Because of the large tourism industry and the small population Alice Springs is an easy place for anyone to find work. Many companies will employ travelers, and wages are comparable to, if not higher than, other parts of Australia.

The big thing to be aware of is that long term accommodation is very scarce, and backpackers/travellers are usually at the bottom of the list for long term accommodation. Renting is very expensive, as there is a high demand for housing in the town, and house shares are not common. If you are looking to stay for 6 months or more, you will probably need to rent a house. It's easiest to find rental accommodation in December/ January and June/ July as people tend to leave during these periods.

During the off tourist season (October - March/April) the hostels will do a good deal on long stay accommodation, but during the busy time (April–October) they will charge their normal rates.

Buy

Eat

Despite its small size, Alice has a good and varied restaurant scene.

Fast food

There are a fair few options here in Alice Springs for tucker (dinner). McDonald's, KFC, Hungry Jacks (Burger King), and Red Rooster (Australian made KFC) are the main take away chains, but there are also your small family take aways, such as Big Al's, East Side Fish and Chips and Scoff.

Additionally, there are some great Pizza Shops in town, La Casalinga is a great feed. It's on Gregory Terrace, and it's got a really nice old school atmosphere about it. Has not changed for 20 years, and won't in the near future!

Vegetarian and vegan food

Drinks and light meals, cafe style

Sit-down meals

On the Todd Mall:

Other locations around town:

Drink

Alice Springs, like most of the Northern Territory, has tough liquor laws. It is illegal to drink in Public places (Parks, Streets, etc). The Telegraph Station to the North of the town permits drinking and a lot of families go there for a BBQ and a relax. Regardless of how sorry you may feel, don't purchase alcohol on behalf of people you don't know - if they can't buy it themselves, then there's a reason for that.

Outside the Todd Mall

Sleep

Hostels

Hotels

B&Bs

Stay safe

Alice Springs suffers from a relatively high crime rate. Socio-economic tensions which stem from Australia's colonial history have led to the development of impoverished Indigenous communities, known as 'camps', in and around the town, and alcohol-fuelled violence remains a significant problem in the community. Exercise extreme caution when walking around after 10pm, as large groups of inebriated Indigenous youths are notorious for causing trouble in the city. Todd Street is nauseatingly well-policed, so problems in the CBD are less of an issue than they were previously.

From time to time you may be asked for money or other items while in Alice Springs. According to Lhere Artepe Aboriginal Corporation, the organisation which represents the Native Title Holders of Alice Springs, this is not acceptable behaviour, and giving handouts only encourages a begging culture when there is no need for it to exist. Don't give money, cigarettes or food to those who ask. There is a chance that you will get yelled at and cursed at for not giving a handout but ignore this and keep walking. They will have forgotten you in 30 seconds anyway.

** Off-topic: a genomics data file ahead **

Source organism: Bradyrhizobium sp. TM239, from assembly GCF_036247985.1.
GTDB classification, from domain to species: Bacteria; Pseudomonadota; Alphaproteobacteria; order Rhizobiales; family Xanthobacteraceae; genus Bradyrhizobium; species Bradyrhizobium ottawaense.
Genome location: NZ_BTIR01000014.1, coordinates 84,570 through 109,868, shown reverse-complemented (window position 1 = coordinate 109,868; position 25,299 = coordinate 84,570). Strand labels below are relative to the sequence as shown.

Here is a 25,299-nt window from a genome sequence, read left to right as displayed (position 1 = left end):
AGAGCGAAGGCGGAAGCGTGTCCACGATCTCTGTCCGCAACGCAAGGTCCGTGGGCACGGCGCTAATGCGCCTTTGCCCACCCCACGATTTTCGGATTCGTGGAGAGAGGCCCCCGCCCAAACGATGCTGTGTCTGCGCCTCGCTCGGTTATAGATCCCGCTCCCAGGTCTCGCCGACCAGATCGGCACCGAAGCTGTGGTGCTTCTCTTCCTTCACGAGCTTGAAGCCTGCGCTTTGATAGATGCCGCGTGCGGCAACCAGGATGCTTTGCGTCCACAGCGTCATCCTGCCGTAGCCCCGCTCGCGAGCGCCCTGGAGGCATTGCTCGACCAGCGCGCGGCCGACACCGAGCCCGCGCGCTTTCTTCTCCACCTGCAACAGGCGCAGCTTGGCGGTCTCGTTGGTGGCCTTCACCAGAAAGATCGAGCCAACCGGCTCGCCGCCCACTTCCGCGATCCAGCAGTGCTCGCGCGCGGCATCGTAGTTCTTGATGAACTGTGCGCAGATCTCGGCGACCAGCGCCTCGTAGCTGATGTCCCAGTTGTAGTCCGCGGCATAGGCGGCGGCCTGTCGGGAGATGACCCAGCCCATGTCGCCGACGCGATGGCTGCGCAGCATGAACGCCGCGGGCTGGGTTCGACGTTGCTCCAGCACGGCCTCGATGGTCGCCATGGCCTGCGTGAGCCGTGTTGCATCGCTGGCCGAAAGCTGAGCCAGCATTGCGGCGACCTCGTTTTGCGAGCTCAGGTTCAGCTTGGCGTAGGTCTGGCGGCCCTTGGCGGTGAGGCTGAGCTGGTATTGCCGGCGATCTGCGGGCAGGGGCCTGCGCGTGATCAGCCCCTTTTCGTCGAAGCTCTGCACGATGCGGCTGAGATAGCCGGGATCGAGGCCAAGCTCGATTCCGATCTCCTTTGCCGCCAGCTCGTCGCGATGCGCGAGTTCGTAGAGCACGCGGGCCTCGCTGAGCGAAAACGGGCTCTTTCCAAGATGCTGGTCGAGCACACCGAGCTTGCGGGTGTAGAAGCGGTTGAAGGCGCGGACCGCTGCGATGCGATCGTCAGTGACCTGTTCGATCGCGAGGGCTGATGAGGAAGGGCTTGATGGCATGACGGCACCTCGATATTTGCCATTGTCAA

Go next

Rough Map of Local Points of Interest

There are four main roads leaving Alice Springs: the Stuart Highway, which runs north to Darwin and south to Port Augusta; Larapinta Drive which runs West and splits off to the Namatjira road; and the Ross Highway, which runs East. The Stuart Highway (highway 87) is sealed all the way; this means it's got tarmac and is passable using a normal car. Larapinta Drive and Ross Highway are sealed for a couple hundred kilometers in each direction, but after that they convert to dirt roads which you will need a 4x4 vehicle to access.

There is a web of dirt trails - sometimes called unsealed roads - which surrounds Alice Springs, and some of the nicest places within a few hours drive will require a four-wheel drive vehicle (4x4) to get to. There are two ways to go south. The first is the Stuart Highway, which is sealed and frequently traveled. The second is a dirt track which leads off the Stuart Highway; it's called the Old South Road. A dirt track connects the Old South Road to the modern Stuart Highway, from a point north of the aboriginal community of Titjikala.

On the side of the old South Road, you will see a narrow track that follows the road - this is the track of the Finke Desert Race which is held every year on the Queens Birthday Long Weekend in June. Best to just view the track though and not drive on it as it is VERY tough going, even at low speeds. If you are game and drive on it, have a think about how the competitors race along it at speeds in excess of 150 km/h on race weekend.

Around Alice Springs

Further South

Further North

Routes through Alice Springs

Darwin Tennant Creek, Katherine  N  S  Kulgera, Chandler, Marla Port Augusta
Tennant Creek Wycliffe Well  N                            S  Marla Port Augusta


This article is issued from Wikivoyage - version of the Monday, December 14, 2015. The text is available under the Creative Commons Attribution/Share Alike but additional terms may apply for the media files.